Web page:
Your doctor will determine the correct amount and frequency of treatment with paclitaxel depending upon the type of cancer being treated and other factors. Talk to your doctor if you have any questions or concerns regarding the treatment schedule.

Your doctor will probably want you to have regularly scheduled blood tests and other medical evaluations during treatment with paclitaxel to monitor progress and side effects.

Skin accidentally exposed to paclitaxel should be rinsed thoroughly with soap and warm water.

Your healthcare provider will store paclitaxel as directed by the manufacturer. If you are storing paclitaxel at home, follow the directions provided by your healthcare provider.

What happens if I miss a dose?

Contact your doctor if you miss a dose of paclitaxel.

What happens if I overdose?

If for any reason an overdose of paclitaxel is suspected, seek emergency medical attention or contact your healthcare provider immediately.

Symptoms of a paclitaxel overdose tend to be similar to side effects caused by the medication, although often more severe.

What should I avoid while using paclitaxel?

Do not receive "live" vaccines during treatment with paclitaxel. Administration of a live vaccine may be dangerous during treatment with paclitaxel.

Skin accidentally exposed to paclitaxel should be rinsed thoroughly with soap and warm water.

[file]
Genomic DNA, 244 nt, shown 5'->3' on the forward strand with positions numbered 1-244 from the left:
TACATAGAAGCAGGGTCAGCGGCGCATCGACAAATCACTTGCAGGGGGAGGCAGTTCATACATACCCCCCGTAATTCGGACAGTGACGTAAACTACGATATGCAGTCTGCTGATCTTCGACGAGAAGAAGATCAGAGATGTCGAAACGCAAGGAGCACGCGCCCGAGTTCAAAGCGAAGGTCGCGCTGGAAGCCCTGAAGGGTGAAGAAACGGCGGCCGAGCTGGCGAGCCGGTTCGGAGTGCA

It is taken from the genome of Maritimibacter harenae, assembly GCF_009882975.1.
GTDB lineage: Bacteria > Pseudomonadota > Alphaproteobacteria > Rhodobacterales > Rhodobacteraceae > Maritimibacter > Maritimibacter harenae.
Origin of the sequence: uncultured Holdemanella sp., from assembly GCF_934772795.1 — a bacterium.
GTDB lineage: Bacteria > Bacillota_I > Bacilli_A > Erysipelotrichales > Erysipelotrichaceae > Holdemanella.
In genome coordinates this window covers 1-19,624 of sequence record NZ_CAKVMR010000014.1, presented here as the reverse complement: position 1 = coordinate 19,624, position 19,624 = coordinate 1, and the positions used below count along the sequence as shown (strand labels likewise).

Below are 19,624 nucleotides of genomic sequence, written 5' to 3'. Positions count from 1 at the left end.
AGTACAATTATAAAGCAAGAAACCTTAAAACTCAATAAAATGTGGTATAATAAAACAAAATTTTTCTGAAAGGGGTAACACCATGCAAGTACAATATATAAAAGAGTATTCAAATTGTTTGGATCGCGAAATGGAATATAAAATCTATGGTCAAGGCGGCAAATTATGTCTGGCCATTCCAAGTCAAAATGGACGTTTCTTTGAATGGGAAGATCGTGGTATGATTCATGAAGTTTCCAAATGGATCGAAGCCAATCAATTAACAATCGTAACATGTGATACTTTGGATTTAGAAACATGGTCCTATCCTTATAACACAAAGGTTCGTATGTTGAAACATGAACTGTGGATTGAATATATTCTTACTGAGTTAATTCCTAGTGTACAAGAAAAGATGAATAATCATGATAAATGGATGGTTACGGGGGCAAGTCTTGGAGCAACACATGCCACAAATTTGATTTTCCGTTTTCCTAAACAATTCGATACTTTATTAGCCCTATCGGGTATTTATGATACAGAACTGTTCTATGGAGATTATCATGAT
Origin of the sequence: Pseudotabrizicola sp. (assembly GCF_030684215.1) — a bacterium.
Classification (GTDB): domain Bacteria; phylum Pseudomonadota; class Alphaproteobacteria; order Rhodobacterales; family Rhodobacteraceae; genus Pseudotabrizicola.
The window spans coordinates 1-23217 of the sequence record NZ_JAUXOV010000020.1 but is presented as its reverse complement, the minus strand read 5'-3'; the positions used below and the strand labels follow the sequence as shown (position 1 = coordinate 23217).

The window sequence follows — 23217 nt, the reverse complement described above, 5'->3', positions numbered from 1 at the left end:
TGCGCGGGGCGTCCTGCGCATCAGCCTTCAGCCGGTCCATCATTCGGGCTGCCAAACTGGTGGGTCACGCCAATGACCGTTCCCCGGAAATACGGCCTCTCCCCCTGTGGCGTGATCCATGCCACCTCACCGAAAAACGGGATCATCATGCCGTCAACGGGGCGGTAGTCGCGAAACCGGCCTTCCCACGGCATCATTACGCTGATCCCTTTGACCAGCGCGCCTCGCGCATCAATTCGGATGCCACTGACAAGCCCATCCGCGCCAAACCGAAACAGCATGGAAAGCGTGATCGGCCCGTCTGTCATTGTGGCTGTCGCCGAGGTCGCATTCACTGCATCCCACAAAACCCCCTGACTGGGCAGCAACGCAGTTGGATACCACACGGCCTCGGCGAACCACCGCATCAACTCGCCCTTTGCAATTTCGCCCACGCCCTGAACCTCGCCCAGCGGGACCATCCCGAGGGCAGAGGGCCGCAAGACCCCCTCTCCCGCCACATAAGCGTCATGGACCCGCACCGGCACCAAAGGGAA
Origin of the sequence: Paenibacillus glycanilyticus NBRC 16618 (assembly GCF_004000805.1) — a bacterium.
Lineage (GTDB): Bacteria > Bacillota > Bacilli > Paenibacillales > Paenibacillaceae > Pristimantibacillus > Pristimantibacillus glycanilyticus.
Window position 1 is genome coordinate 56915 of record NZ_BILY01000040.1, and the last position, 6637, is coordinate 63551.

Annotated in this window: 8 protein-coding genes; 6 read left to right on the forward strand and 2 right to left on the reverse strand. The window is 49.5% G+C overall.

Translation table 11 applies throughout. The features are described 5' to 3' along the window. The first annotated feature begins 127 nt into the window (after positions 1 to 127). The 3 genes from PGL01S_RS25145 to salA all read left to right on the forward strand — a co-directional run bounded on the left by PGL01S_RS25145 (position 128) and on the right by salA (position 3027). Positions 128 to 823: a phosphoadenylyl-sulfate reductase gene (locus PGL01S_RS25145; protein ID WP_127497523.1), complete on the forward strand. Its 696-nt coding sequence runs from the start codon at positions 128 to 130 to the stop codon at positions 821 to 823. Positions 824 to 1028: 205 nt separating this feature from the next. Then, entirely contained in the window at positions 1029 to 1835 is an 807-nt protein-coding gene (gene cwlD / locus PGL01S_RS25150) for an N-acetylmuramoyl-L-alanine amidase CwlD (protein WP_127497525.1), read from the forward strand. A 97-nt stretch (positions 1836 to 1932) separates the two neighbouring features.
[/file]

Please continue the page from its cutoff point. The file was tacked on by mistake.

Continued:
Paclitaxel side effects

If you experience any of the following serious side effects from paclitaxel, seek emergency medical attention or contact your doctor immediately:

  • an allergic reaction (including difficulty breathing; closing of the throat; swelling of the lips, tongue, or face; or hives);

  • decreased bone marrow function and blood problems (extreme fatigue; easy bruising or bleeding; black, bloody or tarry stools; fever or chills; or signs of infection);

  • liver damage (abdominal pain, yellowing of the skin or eyes); or

  • severe nausea, vomiting, or diarrhea;

  • numbness or tingling; or

  • irregular heartbeats.

Other, less serious side effects may be more likely to occur. Continue taking paclitaxel and talk to your doctor if you experience:

  • tissue or vein reactions near the site of administration;

  • joint or muscle pain;

  • sores in the mouth;

  • hair loss; or

  • mild to moderate nausea, vomiting, diarrhea, or loss of appetite.

Other side effects have also been reported. Discuss with your doctor any side effect that occurs during treatment with paclitaxel.

What other drugs will affect paclitaxel?